Is this how our nightmare will end? From Politico: “Nadler: Judiciary panel could recommend articles of impeachment by late fall.” Well, no, but it’s a beginning. We still have the #MoscowMitch problem.
House Judiciary Committee Chairman Jerry Nadler said Monday that his panel could recommend articles of impeachment by late fall, sketching a rough timeline for potential efforts to remove President Donald Trump just days after a majority of House Democrats signaled their willingness to support an impeachment inquiry.
“If we decide to report articles of impeachment, we could get to that late in the fall, in the latter part of the year,” Nadler said on MSNBC.
Nadler is petitioning a federal judge to get lawmakers access to grand jury evidence collected by former special counsel Robert Mueller, and his committee is preparing to sue former White House counsel Don McGahn to compel his testimony in the committee’s ongoing investigation into potential abuses of power by Trump.
“I think that we will probably get court decisions by the end of October, maybe shortly thereafter. We’ll have hearings in September and October with people we don’t — witnesses who are not dependent on the court proceedings,” Nadler said.
I’m going to end this post with something from Slate and the keyboard and mind of Tom Scocca: “Where Taking the Concerns of Racists Seriously Has Gotten Us”.
Within last week’s story of how Ronald Reagan made a racist phone call to Richard Nixon, there was a second story—a parable, effectively: a small point that contained a much larger point. It had nothing, or almost nothing, to do with Ronald Reagan’s own character; it happened after Reagan had finished fuming to Nixon about how African leaders who’d thwarted American foreign policy at the United Nations were “monkeys,” and the two men had gotten off the phone.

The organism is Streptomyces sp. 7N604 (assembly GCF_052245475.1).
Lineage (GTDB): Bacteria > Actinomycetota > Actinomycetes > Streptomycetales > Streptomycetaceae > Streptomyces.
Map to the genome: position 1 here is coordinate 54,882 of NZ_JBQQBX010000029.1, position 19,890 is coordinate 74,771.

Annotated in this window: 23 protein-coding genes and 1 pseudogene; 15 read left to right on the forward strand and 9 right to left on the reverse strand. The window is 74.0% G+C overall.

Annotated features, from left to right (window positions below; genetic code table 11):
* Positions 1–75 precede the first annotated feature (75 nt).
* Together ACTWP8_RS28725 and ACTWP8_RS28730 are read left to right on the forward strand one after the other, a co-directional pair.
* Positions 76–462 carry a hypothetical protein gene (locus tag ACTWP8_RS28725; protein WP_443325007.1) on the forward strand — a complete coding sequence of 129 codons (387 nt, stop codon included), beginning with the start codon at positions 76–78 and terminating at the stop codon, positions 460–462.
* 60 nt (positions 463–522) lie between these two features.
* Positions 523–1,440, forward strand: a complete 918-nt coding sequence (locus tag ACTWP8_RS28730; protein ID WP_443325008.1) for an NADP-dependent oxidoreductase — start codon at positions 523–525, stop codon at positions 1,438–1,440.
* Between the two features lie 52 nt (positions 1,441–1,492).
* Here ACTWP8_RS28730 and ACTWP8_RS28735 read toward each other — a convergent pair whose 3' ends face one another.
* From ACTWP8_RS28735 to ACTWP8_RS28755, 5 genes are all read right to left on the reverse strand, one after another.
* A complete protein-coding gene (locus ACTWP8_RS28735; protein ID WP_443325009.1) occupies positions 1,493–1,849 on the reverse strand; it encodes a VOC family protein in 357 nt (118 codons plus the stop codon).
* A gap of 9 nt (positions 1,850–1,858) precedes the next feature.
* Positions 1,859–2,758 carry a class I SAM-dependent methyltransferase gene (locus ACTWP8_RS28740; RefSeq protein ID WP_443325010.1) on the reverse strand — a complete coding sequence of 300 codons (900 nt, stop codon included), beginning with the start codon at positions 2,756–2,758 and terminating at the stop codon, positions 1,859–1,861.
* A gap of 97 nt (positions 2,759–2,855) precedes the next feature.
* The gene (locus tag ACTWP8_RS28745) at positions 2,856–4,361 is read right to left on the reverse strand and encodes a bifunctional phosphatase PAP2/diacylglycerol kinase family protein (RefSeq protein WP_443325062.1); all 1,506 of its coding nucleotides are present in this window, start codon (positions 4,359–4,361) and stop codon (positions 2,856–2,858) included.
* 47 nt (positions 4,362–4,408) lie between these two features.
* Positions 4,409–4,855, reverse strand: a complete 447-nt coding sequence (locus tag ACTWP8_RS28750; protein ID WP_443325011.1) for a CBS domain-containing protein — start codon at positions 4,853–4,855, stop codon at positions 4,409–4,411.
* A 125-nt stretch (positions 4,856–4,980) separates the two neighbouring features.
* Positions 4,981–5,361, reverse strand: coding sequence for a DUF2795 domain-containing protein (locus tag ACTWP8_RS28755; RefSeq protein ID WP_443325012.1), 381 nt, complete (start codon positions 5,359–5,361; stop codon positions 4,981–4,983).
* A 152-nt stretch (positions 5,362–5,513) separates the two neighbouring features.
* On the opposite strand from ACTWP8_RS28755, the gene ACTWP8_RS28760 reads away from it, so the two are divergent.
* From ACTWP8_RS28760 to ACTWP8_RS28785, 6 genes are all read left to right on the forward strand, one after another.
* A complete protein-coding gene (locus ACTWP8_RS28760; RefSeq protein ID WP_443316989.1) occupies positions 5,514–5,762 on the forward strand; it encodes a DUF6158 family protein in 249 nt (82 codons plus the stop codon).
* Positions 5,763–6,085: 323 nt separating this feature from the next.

Nixon then called Secretary of State William Rogers, to relay Reagan’s message and to warn Rogers that the White House should not express too much public support for the U.N., given the anger of the conservatives that Reagan represented. “As he said,” Nixon said, “he saw these, he said, these, uh, these cannibals on television last night.” At the word cannibals, the men shared a chuckle.
But Reagan hadn’t said cannibals. Nor was Nixon calling the leaders cannibals himself. He had conjured the word from somewhere, and attributed it to Reagan—in Reagan’s role as a voice of the bigoted faction of the public—and passed it along to Rogers, without anyone having directly produced it. It was a racist slur, yet no particular racist person could claim authorship of it. It just happened.
In response to the El Paso massacre, it’s been easy enough for people to draw the connection between the vitriol that Donald Trump and Fox News express toward immigrants and the professed motives of the person arrested for the slaughter. Open, seething hate of nonwhite people has become a recurring presence in this country under Trump.
The point to this article is to provide examples from the NYT and others that coddle the same sentiment. And that’s the deal, we can’t afford to coddle the feelings of people who have a philosophy of life that is anathema to the principles the underlie our Rule of Law and our Democracy. We protect their right to grasp and display their ideas under their right to Free Speech. Our Government can only do so much and that is why it’s up to us but it’s also up to our Leaders. Our Laws may not imprison folks for free speech but our leaders must not defend the indefensible nor make excuses for it or support the hatred and bigots that reside in their political parties. Our President should not represent everything our society has moved against on our path to a more perfect union.
We have to get rid of this scourge and it’s up to every one of us to do something in the space we have around our lives.
What’s on your reading and blogging list today?